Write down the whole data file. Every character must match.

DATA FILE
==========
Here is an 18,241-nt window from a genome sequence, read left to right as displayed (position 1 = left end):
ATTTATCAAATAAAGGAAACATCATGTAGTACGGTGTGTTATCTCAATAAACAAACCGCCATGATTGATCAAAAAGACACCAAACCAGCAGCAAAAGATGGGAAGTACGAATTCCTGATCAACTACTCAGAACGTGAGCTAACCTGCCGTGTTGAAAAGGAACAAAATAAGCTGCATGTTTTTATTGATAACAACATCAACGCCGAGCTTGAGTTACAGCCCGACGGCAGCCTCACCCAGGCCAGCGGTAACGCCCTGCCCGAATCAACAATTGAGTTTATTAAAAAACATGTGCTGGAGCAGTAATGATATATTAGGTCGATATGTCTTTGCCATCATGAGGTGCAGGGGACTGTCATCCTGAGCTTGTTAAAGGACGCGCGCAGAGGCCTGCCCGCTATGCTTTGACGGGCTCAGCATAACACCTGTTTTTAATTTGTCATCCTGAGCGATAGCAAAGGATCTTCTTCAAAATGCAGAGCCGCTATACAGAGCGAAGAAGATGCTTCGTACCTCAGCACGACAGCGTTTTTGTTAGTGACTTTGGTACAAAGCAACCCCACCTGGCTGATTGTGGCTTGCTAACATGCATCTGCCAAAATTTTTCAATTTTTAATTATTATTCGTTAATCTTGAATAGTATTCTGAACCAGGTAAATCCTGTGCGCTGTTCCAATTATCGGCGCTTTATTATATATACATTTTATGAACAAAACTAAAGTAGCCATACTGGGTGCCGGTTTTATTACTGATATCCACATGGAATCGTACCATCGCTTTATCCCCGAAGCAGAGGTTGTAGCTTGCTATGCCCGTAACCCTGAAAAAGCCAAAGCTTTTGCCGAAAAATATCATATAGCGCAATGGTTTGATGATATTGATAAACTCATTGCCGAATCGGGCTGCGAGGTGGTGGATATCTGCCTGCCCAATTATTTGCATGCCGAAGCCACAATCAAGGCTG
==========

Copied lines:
Here is an 18,241-nt window from a genome sequence, read left to right as displayed (position 1 = left end):
ATTTATCAAATAAAGGAAACATCATGTAGTACGGTGTGTTATCTCAATAAACAAACCGCCATGATTGATCAAAAAGACACCAAACCAGCAGCAAAAGATGGGAAGTACGAATTCCTGATCAACTACTCAGAACGTGAGCTAACCTGCCGTGTTGAAAAGGAACAAAATAAGCTGCATGTTTTTATTGATAACAACATCAACGCCGAGCTTGAGTTACAGCCCGACGGCAGCCTCACCCAGGCCAGCGGTAACGCCCTGCCCGAATCAACAATTGAGTTTATTAAAAAACATGTGCTGGAGCAGTAATGATATATTAGGTCGATATGTCTTTGCCATCATGAGGTGCAGGGGACTGTCATCCTGAGCTTGTTAAAGGACGCGCGCAGAGGCCTGCCCGCTATGCTTTGACGGGCTCAGCATAACACCTGTTTTTAATTTGTCATCCTGAGCGATAGCAAAGGATCTTCTTCAAAATGCAGAGCCGCTATACAGAGCGAAGAAGATGCTTCGTACCTCAGCACGACAGCGTTTTTGTTAGTGACTTTGGTACAAAGCAACCCCACCTGGCTGATTGTGGCTTGCTAACATGCATCTGCCAAAATTTTTCAATTTTTAATTATTATTCGTTAATCTTGAATAGTATTCTGAACCAGGTAAATCCTGTGCGCTGTTCCAATTATCGGCGCTTTATTATATATACATTTTATGAACAAAACTAAAGTAGCCATACTGGGTGCCGGTTTTATTACTGATATCCACATGGAATCGTACCATCGCTTTATCCCCGAAGCAGAGGTTGTAGCTTGCTATGCCCGTAACCCTGAAAAAGCCAAAGCTTTTGCCGAAAAATATCATATAGCGCAATGGTTTGATGATATTGATAAACTCATTGCCGAATCGGGCTGCGAGGTGGTGGATATCTGCCTGCCCAATTATTTGCATGCCGAAGCCACAATCAAGGCTG